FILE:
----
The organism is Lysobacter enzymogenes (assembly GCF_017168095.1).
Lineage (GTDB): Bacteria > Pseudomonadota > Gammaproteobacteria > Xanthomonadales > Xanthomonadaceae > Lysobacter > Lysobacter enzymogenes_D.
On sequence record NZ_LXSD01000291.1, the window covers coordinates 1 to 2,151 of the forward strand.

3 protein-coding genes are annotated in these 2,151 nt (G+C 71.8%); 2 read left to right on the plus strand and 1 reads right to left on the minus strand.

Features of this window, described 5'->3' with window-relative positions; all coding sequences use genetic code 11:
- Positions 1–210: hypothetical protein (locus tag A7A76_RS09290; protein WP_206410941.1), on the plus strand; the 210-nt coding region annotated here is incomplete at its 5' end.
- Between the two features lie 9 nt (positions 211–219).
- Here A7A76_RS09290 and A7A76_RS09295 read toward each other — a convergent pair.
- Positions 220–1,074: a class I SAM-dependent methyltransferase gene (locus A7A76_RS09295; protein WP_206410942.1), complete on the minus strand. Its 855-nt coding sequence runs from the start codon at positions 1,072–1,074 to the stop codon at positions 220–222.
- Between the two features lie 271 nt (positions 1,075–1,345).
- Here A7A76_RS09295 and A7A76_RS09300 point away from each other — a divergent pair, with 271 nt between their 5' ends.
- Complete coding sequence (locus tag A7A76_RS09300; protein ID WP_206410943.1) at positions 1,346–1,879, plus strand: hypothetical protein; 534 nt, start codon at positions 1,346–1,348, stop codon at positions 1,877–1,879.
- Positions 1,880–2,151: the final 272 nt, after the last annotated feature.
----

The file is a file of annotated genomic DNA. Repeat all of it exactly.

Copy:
The organism is Lysobacter enzymogenes (assembly GCF_017168095.1).
Lineage (GTDB): Bacteria > Pseudomonadota > Gammaproteobacteria > Xanthomonadales > Xanthomonadaceae > Lysobacter > Lysobacter enzymogenes_D.
On sequence record NZ_LXSD01000291.1, the window covers coordinates 1 to 2,151 of the forward strand.

3 protein-coding genes are annotated in these 2,151 nt (G+C 71.8%); 2 read left to right on the plus strand and 1 reads right to left on the minus strand.

Features of this window, described 5'->3' with window-relative positions; all coding sequences use genetic code 11:
- Positions 1–210: hypothetical protein (locus tag A7A76_RS09290; protein WP_206410941.1), on the plus strand; the 210-nt coding region annotated here is incomplete at its 5' end.
- Between the two features lie 9 nt (positions 211–219).
- Here A7A76_RS09290 and A7A76_RS09295 read toward each other — a convergent pair.
- Positions 220–1,074: a class I SAM-dependent methyltransferase gene (locus A7A76_RS09295; protein WP_206410942.1), complete on the minus strand. Its 855-nt coding sequence runs from the start codon at positions 1,072–1,074 to the stop codon at positions 220–222.
- Between the two features lie 271 nt (positions 1,075–1,345).
- Here A7A76_RS09295 and A7A76_RS09300 point away from each other — a divergent pair, with 271 nt between their 5' ends.
- Complete coding sequence (locus tag A7A76_RS09300; protein ID WP_206410943.1) at positions 1,346–1,879, plus strand: hypothetical protein; 534 nt, start codon at positions 1,346–1,348, stop codon at positions 1,877–1,879.
- Positions 1,880–2,151: the final 272 nt, after the last annotated feature.